Play Time: Flat-out Fun

Words by Mary McEvoy Caroll

What do you do with your tiny infant when you’re chasing after your toddler? This was the dilemma facing second-time mom Eli Yonas after her baby daughter was born in 2016.

“I didn’t even think of it with my first baby: I just held him the whole time. But you can’t do that when there’s a two-year-old who needs you too,” says Eli. “I wanted an alternative to putting my daughter in a swing, somewhere I could get on the floor and play with both her and my toddler.”

Eli searched high and low for a suitable floor mat. “I knew it had to be comfortable, easy and not an eyesore,” she explains. “It had to be made of high-quality material, non-toxic and comfortable.” The only problem: there was absolutely nothing on the market that met these specifications. She decided to create a mat herself, and Toki Mats was born.

Eli runs the company from her San Mateo home. Her brand name is a charming play on the Hebrew word ‘matoki,’ meaning ‘my sweetheart.’ And it turns out that Eli’s instincts were right on target. Since making its first sale in 2017, Toki Mats has amassed an ardent fan base of parents.

The mats provide a large, cushioned space for babies to learn to love tummy time and safely perform milestone exercises like rolling, sitting and standing. Eli devised the padding from latex foam, which is naturally antibacterial, self-ventilating and non-allergenic. The covers are available in natural cotton or in waterproof versions made of bamboo jersey, and in addition to the classic mats, Eli also offers an organic latex line.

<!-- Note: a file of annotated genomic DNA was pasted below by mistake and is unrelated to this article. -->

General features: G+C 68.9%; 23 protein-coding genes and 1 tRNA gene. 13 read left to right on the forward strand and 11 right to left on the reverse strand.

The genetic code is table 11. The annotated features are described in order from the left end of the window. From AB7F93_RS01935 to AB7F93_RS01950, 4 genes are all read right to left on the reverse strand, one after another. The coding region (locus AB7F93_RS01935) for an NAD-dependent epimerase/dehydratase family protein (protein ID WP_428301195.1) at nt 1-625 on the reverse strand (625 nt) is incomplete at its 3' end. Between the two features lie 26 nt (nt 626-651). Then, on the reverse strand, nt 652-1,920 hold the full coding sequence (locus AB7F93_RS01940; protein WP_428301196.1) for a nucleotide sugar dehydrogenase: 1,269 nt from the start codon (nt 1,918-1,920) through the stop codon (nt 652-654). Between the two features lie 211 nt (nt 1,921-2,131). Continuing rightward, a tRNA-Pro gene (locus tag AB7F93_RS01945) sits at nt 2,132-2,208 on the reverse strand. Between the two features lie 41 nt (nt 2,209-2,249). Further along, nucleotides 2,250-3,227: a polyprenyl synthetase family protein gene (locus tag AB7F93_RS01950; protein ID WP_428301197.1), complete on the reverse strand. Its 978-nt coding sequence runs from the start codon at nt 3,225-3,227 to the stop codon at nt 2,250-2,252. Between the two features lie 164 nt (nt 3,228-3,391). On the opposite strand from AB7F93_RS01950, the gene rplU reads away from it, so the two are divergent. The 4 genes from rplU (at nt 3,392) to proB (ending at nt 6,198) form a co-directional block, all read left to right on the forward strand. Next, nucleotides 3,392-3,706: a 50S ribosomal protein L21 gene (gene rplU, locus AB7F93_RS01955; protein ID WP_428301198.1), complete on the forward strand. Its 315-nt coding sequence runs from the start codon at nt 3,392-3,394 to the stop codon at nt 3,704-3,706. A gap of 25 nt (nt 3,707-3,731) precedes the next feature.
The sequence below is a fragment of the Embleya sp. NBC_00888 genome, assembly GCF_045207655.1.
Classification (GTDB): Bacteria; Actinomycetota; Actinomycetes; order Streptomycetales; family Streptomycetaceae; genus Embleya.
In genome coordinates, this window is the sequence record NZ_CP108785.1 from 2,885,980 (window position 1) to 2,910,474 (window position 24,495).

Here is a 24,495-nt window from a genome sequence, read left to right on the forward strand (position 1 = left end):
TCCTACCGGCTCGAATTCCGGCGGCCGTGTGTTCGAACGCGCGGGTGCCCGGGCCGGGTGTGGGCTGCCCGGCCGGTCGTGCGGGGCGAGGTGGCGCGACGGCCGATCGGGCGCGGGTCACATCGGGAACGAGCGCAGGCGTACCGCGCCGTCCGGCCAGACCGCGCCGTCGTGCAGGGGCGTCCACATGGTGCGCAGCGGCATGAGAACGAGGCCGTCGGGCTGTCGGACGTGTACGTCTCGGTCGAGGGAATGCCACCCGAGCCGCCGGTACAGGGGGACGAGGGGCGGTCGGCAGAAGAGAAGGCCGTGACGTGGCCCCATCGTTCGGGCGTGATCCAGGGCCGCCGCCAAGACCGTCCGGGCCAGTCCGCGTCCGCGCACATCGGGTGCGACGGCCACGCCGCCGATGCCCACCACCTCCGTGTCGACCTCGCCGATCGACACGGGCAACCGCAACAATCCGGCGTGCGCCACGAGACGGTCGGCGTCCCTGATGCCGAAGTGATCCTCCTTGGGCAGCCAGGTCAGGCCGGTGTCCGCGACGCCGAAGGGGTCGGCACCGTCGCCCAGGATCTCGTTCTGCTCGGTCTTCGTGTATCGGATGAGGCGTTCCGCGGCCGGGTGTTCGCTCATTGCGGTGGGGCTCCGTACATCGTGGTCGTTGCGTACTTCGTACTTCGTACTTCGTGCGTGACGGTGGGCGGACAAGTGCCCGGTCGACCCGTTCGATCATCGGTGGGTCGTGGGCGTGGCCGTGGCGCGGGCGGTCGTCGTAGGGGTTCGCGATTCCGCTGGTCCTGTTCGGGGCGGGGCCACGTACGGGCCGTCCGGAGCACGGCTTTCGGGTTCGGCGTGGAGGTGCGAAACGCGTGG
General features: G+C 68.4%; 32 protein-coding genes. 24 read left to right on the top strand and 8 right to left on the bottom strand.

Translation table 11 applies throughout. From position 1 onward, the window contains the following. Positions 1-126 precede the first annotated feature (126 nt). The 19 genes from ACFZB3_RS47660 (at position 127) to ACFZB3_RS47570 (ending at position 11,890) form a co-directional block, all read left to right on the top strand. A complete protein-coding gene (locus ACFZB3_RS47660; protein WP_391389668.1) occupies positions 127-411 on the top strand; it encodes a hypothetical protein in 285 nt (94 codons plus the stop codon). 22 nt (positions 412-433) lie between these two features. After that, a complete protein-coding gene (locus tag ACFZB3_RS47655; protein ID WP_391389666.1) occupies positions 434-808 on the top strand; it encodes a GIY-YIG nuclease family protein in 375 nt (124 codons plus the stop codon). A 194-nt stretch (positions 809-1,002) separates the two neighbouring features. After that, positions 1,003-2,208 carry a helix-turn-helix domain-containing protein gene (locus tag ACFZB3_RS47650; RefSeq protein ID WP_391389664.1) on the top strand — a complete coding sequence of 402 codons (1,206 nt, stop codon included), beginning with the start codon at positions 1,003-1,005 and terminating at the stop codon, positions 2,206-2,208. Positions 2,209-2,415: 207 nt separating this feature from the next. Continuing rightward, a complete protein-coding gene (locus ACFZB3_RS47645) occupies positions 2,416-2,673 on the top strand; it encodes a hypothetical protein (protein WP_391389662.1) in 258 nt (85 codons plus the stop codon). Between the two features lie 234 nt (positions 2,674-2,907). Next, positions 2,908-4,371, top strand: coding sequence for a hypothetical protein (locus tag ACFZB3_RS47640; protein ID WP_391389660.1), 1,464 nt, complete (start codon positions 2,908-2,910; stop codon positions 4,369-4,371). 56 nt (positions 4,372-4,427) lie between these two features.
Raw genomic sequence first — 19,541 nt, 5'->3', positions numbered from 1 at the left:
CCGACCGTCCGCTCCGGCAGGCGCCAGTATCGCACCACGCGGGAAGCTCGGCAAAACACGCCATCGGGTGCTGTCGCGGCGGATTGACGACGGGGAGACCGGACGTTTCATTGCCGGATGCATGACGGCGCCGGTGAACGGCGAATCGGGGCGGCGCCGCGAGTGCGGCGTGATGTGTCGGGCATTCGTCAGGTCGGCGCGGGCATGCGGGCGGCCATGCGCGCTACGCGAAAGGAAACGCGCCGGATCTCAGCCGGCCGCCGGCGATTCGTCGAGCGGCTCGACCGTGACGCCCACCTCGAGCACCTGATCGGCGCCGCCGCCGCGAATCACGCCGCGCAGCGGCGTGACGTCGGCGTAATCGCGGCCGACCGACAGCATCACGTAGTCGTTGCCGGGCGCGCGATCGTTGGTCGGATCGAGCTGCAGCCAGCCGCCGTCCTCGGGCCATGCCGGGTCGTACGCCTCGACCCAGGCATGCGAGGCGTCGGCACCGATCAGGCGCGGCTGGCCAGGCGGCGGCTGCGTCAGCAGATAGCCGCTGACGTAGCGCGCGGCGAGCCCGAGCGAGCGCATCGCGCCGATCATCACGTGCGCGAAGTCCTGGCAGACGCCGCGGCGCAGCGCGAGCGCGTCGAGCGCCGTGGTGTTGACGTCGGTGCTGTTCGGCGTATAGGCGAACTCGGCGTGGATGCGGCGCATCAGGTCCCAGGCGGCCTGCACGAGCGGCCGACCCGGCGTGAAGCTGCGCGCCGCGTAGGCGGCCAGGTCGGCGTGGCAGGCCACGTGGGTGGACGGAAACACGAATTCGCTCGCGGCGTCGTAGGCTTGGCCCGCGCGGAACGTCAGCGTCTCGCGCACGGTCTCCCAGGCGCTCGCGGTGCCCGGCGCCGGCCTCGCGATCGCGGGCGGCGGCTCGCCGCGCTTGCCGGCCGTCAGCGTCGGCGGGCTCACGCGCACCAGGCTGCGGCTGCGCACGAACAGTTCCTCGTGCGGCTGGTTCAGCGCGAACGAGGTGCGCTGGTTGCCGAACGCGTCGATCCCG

A world away from typical primary-colored fabrics for children, the mat covers come in beautiful, subtle shades and patterns that live happily alongside more adult décor. A quick tour of Eli’s website shows just how close to her heart the Toki Mats venture is: many of the super-adorable photographs and videos feature Eli’s husband and children having flat-out fun on their own home floors.

Despite her clear vision for the product, Eli wasn’t initially sure how to go about turning it into reality. “Not knowing where to start was unnerving,” she admits. “I researched fabrics and materials every day. Then, two months into my maternity leave, I had a breakthrough.”

At a textiles conference in San Francisco, a supplier took Eli under her wing. “She gave me a ton of really great advice. She even held my daughter while I looked at fabric swatches,” recalls Eli. “I’ve been back to the same conference every year since then, and the supplier always looks out for my daughter, who is three now.”

Just one year after she first conceived the idea for Toki Mats, Eli had hired her cut and sew manufacturer, employed a fulfilment contractor, leased a storage and shipping space, launched a website, found resources to work on advertising and social media promotions and sold her first products.

This would be impressive under any circumstances. But for a mother of two young children, who also has a full-time career as a partnership manager for a large technology firm, it’s an even greater achievement. How does she manage it all?